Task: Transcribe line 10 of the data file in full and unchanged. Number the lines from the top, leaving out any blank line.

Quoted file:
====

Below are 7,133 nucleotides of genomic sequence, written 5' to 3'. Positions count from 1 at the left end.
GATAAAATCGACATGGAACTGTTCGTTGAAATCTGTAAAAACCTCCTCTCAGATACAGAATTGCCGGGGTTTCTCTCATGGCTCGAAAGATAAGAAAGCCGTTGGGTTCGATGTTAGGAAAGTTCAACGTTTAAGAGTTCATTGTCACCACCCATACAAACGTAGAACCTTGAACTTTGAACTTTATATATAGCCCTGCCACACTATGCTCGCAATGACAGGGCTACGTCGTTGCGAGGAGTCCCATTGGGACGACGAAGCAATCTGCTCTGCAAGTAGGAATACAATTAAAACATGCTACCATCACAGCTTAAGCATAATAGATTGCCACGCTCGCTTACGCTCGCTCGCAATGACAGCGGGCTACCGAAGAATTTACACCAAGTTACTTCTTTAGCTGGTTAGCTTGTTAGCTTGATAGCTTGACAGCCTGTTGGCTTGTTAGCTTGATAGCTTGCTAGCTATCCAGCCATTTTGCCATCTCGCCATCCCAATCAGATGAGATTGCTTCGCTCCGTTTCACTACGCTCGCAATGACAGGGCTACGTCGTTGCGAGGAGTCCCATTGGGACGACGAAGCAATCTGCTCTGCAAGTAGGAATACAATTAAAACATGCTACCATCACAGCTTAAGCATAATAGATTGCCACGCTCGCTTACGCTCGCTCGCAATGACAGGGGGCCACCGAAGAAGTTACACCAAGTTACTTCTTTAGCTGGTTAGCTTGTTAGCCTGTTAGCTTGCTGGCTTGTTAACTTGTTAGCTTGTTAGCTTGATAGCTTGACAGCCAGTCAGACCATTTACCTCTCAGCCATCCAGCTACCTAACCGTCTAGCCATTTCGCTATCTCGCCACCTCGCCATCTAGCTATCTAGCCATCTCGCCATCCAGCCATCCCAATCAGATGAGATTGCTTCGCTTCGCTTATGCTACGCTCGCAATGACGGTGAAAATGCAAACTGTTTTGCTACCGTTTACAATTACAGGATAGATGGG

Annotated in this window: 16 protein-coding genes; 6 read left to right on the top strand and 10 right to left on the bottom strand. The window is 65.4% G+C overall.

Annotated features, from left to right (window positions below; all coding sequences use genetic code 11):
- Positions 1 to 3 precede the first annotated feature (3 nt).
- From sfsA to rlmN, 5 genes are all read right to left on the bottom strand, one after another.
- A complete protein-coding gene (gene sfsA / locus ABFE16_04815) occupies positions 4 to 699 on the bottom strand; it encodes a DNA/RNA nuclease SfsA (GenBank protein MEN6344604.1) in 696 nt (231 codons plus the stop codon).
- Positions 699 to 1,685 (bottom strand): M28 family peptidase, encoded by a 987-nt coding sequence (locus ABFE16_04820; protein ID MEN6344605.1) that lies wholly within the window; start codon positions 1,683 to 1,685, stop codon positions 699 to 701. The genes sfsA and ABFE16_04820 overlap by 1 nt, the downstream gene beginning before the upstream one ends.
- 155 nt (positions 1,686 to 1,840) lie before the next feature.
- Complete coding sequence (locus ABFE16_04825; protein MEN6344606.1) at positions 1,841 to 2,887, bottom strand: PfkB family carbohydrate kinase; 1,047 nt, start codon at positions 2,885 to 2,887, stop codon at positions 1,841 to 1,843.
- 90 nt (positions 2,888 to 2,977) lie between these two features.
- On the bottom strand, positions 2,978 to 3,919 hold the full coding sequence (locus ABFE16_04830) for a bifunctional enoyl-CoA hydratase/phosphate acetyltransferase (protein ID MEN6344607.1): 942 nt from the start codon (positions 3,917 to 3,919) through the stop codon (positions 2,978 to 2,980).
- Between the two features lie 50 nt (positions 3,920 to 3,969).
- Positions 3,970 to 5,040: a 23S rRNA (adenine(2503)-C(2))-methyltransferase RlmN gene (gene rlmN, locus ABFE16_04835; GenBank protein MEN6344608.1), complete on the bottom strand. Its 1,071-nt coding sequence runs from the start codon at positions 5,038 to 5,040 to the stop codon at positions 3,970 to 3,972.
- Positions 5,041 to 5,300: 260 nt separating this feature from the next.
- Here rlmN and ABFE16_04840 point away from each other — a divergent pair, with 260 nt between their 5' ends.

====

- Complete coding sequence (locus ABFE16_04825; protein MEN6344606.1) at positions 1,841 to 2,887, bottom strand: PfkB family carbohydrate kinase; 1,047 nt, start codon at positions 2,885 to 2,887, stop codon at positions 1,841 to 1,843.